Virtual Event: Larry Tye


The Life and Long Shadow of Senator Joe McCarth

in conversation with TIMOTHY NAFTALI


July 15, 2020
7:00 PM ET


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Free - $5 contribution suggested at registration

Harvard Book Store welcomes LARRY TYE—author of the bestselling biographies Bobby Kennedy: The Making of a Liberal Icon and Satchel: The Life and Times of an American Legend—for a discussion of his latest book, Demagogue: The Life and Long Shadow of Senator Joe McCarthy. He will be joined in conversation with TIMOTHY NAFTALI, clinical associate professor of public service and history at New York University and co-author of Impeachment: An American History.

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About Demagogue

In the long history of American demagogues, from Huey Long to Donald Trump, never has one man caused so much damage in such a short time as Senator Joseph McCarthy. We still use “McCarthyism” to stand for outrageous charges of guilt by association, a weapon of polarizing slander. From 1950 to 1954, McCarthy destroyed many careers and even entire lives, whipping the nation into a frenzy of paranoia, accusation, loyalty oaths, and terror. When the public finally turned on him, he came crashing down, dying of alcoholism in 1957. Only now, through bestselling author Larry Tye’s exclusive look at the senator’s records, can the full story be told.

Demagogue is a masterful portrait of a human being capable of immense evil, yet beguiling charm. McCarthy was a tireless worker and a genuine war hero. His ambitions knew few limits. Neither did his socializing, his drinking, nor his gambling. When he finally made it to the Senate, he flailed around in search of an agenda and angered many with his sharp elbows and lack of integrity. Finally, after three years, he hit upon anti-communism. By recklessly charging treason against everyone from George Marshall to much of the State Department, he became the most influential and controversial man in America. His chaotic, meteoric rise is a gripping and terrifying object lesson for us all. Yet his equally sudden fall from fame offers reason for hope that, given the rope, most American demagogues eventually hang themselves.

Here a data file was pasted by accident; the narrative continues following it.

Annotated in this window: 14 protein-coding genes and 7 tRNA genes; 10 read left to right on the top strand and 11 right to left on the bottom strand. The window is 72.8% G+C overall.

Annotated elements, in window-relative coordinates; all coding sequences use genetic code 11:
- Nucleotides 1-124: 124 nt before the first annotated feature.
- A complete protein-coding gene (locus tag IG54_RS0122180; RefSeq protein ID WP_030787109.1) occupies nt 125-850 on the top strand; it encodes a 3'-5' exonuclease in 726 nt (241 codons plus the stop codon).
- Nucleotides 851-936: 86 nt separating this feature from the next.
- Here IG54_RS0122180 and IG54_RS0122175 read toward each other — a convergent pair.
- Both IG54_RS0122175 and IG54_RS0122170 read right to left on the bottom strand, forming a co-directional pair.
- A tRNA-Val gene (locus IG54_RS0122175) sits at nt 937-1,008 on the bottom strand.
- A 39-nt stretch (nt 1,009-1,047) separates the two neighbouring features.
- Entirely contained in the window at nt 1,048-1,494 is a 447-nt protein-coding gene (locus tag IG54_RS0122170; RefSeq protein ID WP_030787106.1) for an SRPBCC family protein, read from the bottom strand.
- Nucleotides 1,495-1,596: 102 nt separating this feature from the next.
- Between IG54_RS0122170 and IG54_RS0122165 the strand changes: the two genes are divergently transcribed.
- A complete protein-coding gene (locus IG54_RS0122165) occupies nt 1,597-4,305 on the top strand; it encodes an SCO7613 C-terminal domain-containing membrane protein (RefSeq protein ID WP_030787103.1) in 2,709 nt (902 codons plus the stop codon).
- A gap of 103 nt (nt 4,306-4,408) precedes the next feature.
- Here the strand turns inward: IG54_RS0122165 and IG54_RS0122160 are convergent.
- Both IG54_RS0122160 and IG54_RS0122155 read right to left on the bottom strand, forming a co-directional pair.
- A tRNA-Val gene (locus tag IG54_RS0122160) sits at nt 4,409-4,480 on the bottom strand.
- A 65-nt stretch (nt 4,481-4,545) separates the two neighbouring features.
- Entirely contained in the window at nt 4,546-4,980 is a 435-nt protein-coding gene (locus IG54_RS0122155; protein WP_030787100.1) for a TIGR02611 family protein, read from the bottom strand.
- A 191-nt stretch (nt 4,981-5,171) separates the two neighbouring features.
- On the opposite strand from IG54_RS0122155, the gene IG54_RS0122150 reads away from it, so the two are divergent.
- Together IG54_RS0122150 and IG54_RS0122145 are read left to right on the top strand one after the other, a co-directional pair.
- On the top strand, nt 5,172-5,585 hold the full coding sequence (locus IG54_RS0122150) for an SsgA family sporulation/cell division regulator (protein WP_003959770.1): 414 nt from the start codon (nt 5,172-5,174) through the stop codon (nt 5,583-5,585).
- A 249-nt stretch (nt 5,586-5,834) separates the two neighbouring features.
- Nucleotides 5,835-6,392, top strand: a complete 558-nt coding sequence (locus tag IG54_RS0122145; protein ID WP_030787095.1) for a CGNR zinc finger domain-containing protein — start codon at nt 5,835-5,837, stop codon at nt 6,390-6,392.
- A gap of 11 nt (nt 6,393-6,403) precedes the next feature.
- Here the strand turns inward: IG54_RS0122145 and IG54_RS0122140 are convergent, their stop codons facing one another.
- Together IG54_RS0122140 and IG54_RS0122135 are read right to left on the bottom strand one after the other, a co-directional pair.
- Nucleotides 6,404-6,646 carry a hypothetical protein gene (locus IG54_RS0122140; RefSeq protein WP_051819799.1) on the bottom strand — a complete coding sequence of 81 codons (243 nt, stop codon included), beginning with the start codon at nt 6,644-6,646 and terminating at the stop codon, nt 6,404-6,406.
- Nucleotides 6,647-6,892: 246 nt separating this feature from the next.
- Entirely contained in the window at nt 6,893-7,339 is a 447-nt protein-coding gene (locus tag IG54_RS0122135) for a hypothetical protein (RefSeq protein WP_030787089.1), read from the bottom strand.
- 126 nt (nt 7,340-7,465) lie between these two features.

Praise for Demagogue

“In an age when we see the resurrection of Senator Joe McCarthy’s tactics—exaggeration and lies, guilt by association, the smearing of political opponents, and above all the acquiescence of enablers who know better—Larry Tye’s Demagogue is a gripping, essential read. Drawing on records newly unsealed after sixty years, Tye explains how McCarthy’s fear-mongering caught fire, offering timely insight into the rise of bullies and what is required to defeat them.” —Samantha Power, former US Ambassador to the United Nations and New York Times bestselling author of The Education of an Idealist

“Tye takes us, step by step, as one of America’s most dangerous right-wing populists learns how to use fear and deception to vault his way into power and threaten our country’s most basic rights. The lessons for today are all too clear.” —Steven Levitsky, coauthor of How Democracies Die

“Larry Tye's deeply reported Demagogue accomplishes two essential tasks at once. As first-rate biographies do, it lifts Joe McCarthy from stereotype to vivid flesh, while also using the past to illuminate the present." —David Maraniss, Pulitzer Prize-winning author of A Good American Family: The Red Scare and My Father

Larry Tye
Larry Tye

Larry Tye

Larry Tye is the best-selling author of Bobby Kennedy and Satchel, as well as Superman, The Father of Spin, Home Lands, and Rising from the Rails. He is also co-author, with Kitty Dukakis, of Shock. Previously an award-winning reporter and national writer at the Boston Globe and a Nieman Fellow at Harvard University, he now runs the Boston-based Health Coverage Fellowship. He lives in Massachusetts.

Photo Credit: Lisa Frusztajer

Timothy Naftali
Timothy Naftali

Timothy Naftali

Timothy Naftali, a Clinical Associate Professor of Public Service and a Clinical Associate Professor of History, is director of NYU's undergraduate Public Policy Major. A native of Montreal and a graduate of Yale with a doctorate in history from Harvard, Naftali writes on national security and intelligence policy, international history and presidential history. He is co-author of the the prize-winning One Hell of a Gamble: Khrushchev, Castro and Kennedy, 1958-1964 and Khrushchev’s Cold War and author—as a consultant to the 9/11 Commission—of Blind Spot: The Secret History of American Counterterrorism. Most recently, with Peter Baker, Jeffrey Engel and Jon Meacham, he wrote Impeachment: An American History.


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